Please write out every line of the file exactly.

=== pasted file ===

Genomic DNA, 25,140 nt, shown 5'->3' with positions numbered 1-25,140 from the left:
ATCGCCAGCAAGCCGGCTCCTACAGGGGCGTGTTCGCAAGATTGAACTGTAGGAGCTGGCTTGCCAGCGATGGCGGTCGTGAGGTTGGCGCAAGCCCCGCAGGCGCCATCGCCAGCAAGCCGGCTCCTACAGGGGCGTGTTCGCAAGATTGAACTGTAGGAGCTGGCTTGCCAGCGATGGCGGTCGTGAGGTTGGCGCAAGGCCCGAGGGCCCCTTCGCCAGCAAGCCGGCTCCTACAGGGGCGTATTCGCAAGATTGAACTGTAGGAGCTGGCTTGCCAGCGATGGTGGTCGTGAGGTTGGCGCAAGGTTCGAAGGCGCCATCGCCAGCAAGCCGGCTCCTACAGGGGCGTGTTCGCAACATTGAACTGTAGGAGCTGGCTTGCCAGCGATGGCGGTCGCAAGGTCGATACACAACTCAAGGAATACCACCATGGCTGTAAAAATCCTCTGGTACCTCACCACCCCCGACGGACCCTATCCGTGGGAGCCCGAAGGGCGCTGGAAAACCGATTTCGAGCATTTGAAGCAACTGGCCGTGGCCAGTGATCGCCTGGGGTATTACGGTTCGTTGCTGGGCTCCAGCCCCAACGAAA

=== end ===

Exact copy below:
Genomic DNA, 25,140 nt, shown 5'->3' with positions numbered 1-25,140 from the left:
ATCGCCAGCAAGCCGGCTCCTACAGGGGCGTGTTCGCAAGATTGAACTGTAGGAGCTGGCTTGCCAGCGATGGCGGTCGTGAGGTTGGCGCAAGCCCCGCAGGCGCCATCGCCAGCAAGCCGGCTCCTACAGGGGCGTGTTCGCAAGATTGAACTGTAGGAGCTGGCTTGCCAGCGATGGCGGTCGTGAGGTTGGCGCAAGGCCCGAGGGCCCCTTCGCCAGCAAGCCGGCTCCTACAGGGGCGTATTCGCAAGATTGAACTGTAGGAGCTGGCTTGCCAGCGATGGTGGTCGTGAGGTTGGCGCAAGGTTCGAAGGCGCCATCGCCAGCAAGCCGGCTCCTACAGGGGCGTGTTCGCAACATTGAACTGTAGGAGCTGGCTTGCCAGCGATGGCGGTCGCAAGGTCGATACACAACTCAAGGAATACCACCATGGCTGTAAAAATCCTCTGGTACCTCACCACCCCCGACGGACCCTATCCGTGGGAGCCCGAAGGGCGCTGGAAAACCGATTTCGAGCATTTGAAGCAACTGGCCGTGGCCAGTGATCGCCTGGGGTATTACGGTTCGTTGCTGGGCTCCAGCCCCAACGAAA